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How MD Anderson’s Supply Chain is Partnering with Clinicians and Improving the Community's Economic Well-Being

Analysis  |  By Deborah Abrams Kaplan  
   August 31, 2022

Calvin Wright leads the cancer center's supply chain efforts, which also includes ramping up use of technology and data analysis to better support high reliability care.

Resiliency planning is an exercise all health systems should have done before the COVID-19 pandemic, but it is especially important now. MD Anderson Cancer Center, based in Houston, continues to engage in this process, with scenario planning and involvement in a healthcare industry resilience collaborative that works with suppliers on end-to-end supply chain resiliency. That includes understanding where manufacturers' plants are located. The health system can develop backup plans in case of disruptions in places such as China or Puerto Rico, temporarily losing some suppliers.

With the potential for hurricanes in Houston, this type of planning is important. "At any time, one of our suppliers could be knocked offline. We need to put things in place to allow us to continue to provide care," says Calvin Wright, MD Anderson's chief procurement officer, who oversees the entire supply chain.

MD Anderson is unique as a facility treating mostly immunocompromised patients. While all health systems clamored for personal protective equipment (PPE) during the early months of the pandemic, MD Anderson felt the need acutely. They were already contracting for masks with a historically underutilized business in Texas, a company that received a lot of attention during the crisis. At the time, the company was only selling to a few hospitals, Wright says. Though the mask crunch ended, "we've stuck with them because we felt it was the right thing to do. Some other suppliers were cheaper because they were manufacturing offshore." MD Anderson did not invest in the manufacturing company as some other large health systems did, but the cancer center continued showing its support through purchase orders. "I think we will start to invest in suppliers where we think it's appropriate. We do with efforts in pharmacy," he says.

Technology challenges at a large health system

Prior to joining MD Anderson in 2018, Wright worked at a health system with 23 hospitals and 26,000 employees. But these hospitals were small or medium-sized. In comparison, MD Anderson has one hospital with 743 beds and 23,000 employees. Its five outlying clinics are also large. "We're full most of the time," Wright says, and the system's annual gross patient revenue is $10 billion. "You don't find many hospital organizations like that."

During COVID, Wright's team put together dashboards to show inventory of days-on-hand for vital PPE. They also held daily briefings across the organization. Now that the crisis is over, the supply chain department is focusing on its operating model and technology. "People, process, and technology. We have to align all those components if we're going to be effective," he says. They hired a consultant to help them start this modernization process, which includes information systems upgrades.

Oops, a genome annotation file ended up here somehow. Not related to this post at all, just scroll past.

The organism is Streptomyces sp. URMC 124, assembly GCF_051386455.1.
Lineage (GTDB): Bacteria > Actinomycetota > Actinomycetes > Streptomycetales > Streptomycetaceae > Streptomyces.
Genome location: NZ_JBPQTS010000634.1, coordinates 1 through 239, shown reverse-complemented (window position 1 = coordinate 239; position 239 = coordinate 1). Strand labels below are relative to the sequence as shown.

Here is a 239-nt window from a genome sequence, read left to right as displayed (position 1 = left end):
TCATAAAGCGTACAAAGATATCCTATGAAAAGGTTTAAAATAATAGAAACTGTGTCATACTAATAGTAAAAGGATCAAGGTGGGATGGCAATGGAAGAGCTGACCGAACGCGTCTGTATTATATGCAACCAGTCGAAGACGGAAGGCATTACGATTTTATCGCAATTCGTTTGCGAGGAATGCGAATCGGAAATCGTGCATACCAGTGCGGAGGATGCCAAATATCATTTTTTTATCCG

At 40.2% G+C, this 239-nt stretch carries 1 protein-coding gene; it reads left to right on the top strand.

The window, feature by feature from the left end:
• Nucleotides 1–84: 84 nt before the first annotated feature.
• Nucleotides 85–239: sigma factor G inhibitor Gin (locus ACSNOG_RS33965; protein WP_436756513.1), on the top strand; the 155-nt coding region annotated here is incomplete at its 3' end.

Wright says they are also looking at different skillsets when hiring staff members, to ensure they are aligned with this operating model. They will hire more analysts trained in data and visualization tools and predictive analytics, which came in handy during the pandemic. "They will have to be more analytical, use more technology," he says, as the executives prefer charts and other visual aids. As more technology is integrated into the operating model, its supply chain will increasingly be technology-driven.

The department will also focus on the process, demand planning, and how supplies are delivered. That includes changing how academic faculty and physicians send demand signals to the supply chain. The data will be used to determine the best time to replenish supplies, when they have enough on hand for surgery, procedures, and patient care. Technology will also help them continue to improve predictability in operations, concerning supplies and services.

"We have to work smarter," he says, as supply unpredictability is difficult to manage. "We're keeping up, but it takes an hour meeting with a multidisciplinary group every time we have a supply issue." They use manual efforts such as phone calls to discuss how many patients are scheduled and match this up with days-on-hand for inventory and expected delivery dates. "We feel we can do that more seamlessly."

The MD Anderson supply chain department is also evaluating the feasibility of building a consolidated service center (CSC). It would be the center of supply chain operations to modernize its supply chain and would include services such as medical/surgical distribution, distribution, regular/specialty pharmacy, some food distribution, and blood donor operations.